At least two new minerals in the El Ali meteorite

The meteorite was identified as a celestial object in 2020 near the town of El Ali, Somalia's Hiiraan region, and has since attracted onlookers.

The meteorite was identified as a celestial object in 2020 near the town of El Ali, Somalia’s Hiiraan region, and has since attracted onlookers.

The El Ali meteorite; also known as Nightfall is a 15.2 ton meteorite that was known to the local population in Somalia for generations, but first scientifically identified in 2020.

Scientists at the University of Alberta, Canada, have identified at least two new minerals in the El Ali meteorite. A third is under investigation. The discovery was presented at the Space Exploration Symposium.

Possessing a sample of the “rock,” researchers at the University of Alberta have identified minerals never seen naturally on Earth.

Scientists at the University of Alberta, Canada, have identified at least two new minerals in the El Ali meteorite. A third is under investigation. The discovery was presented at the Space Exploration Symposium.

The meteorite was identified as a celestial object in 2020 near the town of El Ali, Somalia’s Hiiraan region, and has since attracted onlookers.

Possessing a sample of the “rock,” researchers at the University of Alberta have identified minerals never seen naturally on Earth.

Scientists at the University of Alberta, Canada, have identified at least two new minerals in the El Ali meteorite. A third is under investigation. The discovery was presented atthe Space Exploration Symposium.

The meteorite was identified as a celestial object in 2020 near the town of El Ali, Somalia’s Hiiraan region, and has since attracted onlookers.

Possessing a sample of the “rock,” researchers at the University of Alberta have identified minerals never seen naturally on Earth.

The El Ali meteorite
The El Ali meteorite

The Two Discoveries

The two newly discovered minerals have been named elaliite and elkinstantonite. The first receives its name from the meteorite itself, dubbed the “El Ali” meteorite because it was found in near the town of El Ali, in the Hiiraan region of Somalia. Herd named the second mineral after Lindy Elkins-Tanton, vice president of the ASU Interplanetary Initiative, professor at Arizona State University’s School of Earth and Space Exploration and principal investigator of NASA’s upcoming Psyche mission.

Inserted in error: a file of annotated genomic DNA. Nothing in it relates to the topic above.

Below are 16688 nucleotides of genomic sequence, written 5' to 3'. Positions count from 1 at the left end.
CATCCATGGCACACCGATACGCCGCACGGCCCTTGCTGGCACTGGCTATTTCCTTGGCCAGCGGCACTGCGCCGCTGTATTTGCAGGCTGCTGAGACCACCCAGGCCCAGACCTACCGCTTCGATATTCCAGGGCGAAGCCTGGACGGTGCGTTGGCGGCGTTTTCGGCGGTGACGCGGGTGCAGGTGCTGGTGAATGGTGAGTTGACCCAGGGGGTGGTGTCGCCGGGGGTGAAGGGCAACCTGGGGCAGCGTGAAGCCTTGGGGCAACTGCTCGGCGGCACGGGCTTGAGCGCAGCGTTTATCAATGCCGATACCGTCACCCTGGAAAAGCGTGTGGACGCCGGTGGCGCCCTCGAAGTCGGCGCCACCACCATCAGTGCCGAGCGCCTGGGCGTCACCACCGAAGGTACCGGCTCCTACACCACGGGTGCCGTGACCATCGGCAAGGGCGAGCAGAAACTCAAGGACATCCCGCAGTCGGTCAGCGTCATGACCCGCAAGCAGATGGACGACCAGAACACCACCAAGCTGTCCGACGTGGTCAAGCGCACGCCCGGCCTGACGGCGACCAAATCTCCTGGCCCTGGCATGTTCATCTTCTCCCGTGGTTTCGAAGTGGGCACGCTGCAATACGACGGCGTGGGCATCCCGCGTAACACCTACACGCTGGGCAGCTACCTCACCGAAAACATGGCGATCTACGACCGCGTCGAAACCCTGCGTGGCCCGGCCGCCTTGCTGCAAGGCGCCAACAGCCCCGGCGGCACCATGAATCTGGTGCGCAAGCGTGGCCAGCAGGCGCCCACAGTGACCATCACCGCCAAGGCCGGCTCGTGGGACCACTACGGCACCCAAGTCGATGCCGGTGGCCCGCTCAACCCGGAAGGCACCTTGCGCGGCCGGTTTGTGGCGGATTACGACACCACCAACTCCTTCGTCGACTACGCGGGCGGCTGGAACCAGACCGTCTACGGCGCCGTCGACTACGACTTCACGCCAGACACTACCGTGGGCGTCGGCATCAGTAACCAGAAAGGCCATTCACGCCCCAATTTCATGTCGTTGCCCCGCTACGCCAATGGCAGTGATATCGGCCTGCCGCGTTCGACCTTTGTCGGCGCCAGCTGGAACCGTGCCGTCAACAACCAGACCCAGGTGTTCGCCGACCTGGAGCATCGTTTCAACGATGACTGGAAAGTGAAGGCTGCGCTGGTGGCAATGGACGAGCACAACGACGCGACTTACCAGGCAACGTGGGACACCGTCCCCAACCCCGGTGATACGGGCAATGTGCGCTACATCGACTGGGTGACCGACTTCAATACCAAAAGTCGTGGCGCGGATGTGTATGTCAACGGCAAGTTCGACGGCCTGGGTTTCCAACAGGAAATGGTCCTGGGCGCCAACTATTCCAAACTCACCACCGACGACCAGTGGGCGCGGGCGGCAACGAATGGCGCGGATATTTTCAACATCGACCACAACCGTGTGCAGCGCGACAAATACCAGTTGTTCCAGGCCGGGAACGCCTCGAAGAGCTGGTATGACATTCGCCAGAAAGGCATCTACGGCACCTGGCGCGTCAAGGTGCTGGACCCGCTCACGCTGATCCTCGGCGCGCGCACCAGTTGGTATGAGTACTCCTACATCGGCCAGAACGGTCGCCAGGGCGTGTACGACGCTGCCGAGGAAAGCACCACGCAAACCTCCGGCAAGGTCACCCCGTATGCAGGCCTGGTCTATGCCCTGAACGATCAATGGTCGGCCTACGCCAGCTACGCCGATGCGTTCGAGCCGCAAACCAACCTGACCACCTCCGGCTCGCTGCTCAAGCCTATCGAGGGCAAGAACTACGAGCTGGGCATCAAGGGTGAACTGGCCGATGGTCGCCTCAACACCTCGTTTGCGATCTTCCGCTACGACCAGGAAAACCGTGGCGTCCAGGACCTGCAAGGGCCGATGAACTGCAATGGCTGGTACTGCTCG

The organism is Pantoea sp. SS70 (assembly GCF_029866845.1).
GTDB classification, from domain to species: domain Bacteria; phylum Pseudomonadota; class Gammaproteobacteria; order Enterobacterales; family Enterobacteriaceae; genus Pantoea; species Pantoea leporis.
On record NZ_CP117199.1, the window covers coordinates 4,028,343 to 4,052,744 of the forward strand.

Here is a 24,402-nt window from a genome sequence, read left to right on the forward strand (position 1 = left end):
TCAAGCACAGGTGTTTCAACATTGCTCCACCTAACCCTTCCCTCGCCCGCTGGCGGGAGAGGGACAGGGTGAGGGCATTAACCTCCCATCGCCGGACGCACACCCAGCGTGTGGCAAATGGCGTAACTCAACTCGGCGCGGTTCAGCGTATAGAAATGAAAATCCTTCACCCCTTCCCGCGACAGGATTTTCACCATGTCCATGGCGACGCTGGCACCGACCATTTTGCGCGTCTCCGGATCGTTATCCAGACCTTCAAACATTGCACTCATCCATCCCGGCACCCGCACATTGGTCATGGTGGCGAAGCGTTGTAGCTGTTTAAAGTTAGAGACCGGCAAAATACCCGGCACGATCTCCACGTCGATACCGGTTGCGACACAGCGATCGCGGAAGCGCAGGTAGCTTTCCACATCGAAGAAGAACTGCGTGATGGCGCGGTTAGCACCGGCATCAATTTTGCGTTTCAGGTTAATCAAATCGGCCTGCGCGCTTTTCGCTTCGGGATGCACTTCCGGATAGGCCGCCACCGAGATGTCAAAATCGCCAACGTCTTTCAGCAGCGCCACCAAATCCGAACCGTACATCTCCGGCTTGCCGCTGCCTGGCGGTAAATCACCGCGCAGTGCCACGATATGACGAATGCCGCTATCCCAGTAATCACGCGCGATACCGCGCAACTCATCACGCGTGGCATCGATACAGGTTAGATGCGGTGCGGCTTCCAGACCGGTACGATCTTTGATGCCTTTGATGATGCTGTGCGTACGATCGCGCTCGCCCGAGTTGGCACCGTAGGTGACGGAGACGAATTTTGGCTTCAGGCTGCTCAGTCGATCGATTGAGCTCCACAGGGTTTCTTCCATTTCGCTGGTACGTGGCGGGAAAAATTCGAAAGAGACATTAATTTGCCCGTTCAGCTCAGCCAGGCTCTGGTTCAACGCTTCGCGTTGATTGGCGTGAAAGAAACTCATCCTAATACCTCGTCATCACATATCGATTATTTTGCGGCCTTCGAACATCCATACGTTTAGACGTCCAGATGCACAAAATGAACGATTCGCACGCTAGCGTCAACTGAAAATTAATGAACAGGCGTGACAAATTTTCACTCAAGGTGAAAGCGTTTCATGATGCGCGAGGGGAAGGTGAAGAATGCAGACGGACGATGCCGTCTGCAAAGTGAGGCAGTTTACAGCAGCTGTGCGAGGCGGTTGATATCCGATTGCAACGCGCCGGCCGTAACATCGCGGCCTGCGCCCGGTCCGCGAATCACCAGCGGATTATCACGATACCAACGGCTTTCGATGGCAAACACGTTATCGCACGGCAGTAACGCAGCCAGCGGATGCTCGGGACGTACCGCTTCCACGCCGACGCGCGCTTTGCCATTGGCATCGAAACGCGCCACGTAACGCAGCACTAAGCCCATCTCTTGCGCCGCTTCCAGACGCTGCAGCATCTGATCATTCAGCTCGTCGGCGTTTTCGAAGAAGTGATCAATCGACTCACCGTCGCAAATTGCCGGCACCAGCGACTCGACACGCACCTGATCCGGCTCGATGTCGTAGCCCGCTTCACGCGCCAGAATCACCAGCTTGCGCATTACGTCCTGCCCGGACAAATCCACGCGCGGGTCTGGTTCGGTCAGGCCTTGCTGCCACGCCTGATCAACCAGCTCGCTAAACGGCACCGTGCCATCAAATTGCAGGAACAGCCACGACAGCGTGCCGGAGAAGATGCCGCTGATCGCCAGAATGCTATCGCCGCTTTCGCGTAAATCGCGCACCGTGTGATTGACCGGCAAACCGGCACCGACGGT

“Lindy has done a lot of work on how the cores of planets form, how these iron nickel cores form, and the closest analogue we have are iron meteorites. So it made sense to name a mineral after her and recognize her contributions to science,” Herd explains.

In collaboration with researchers at UCLA and the California Institute of Technology, Herd classified the El Ali meteorite as an “Iron, IAB complex” meteorite, one of over 350 in that particular category. 

What this means

For scientists, this is an opportunity to study and classify the new elements, which may in the future have practical uses in our daily lives.

But there may be a problem for the advancement of research: El Ali is “missing”. After being classified as a celestial object, there was a movement for the commercialization of the meteorite.

The researchers hope that more fragments will be made available for study, contributing to science increasingly understanding the formation of celestial objects, and perhaps understanding how planets form.

The El Ali Meteorite: Ancient History and New Minerals

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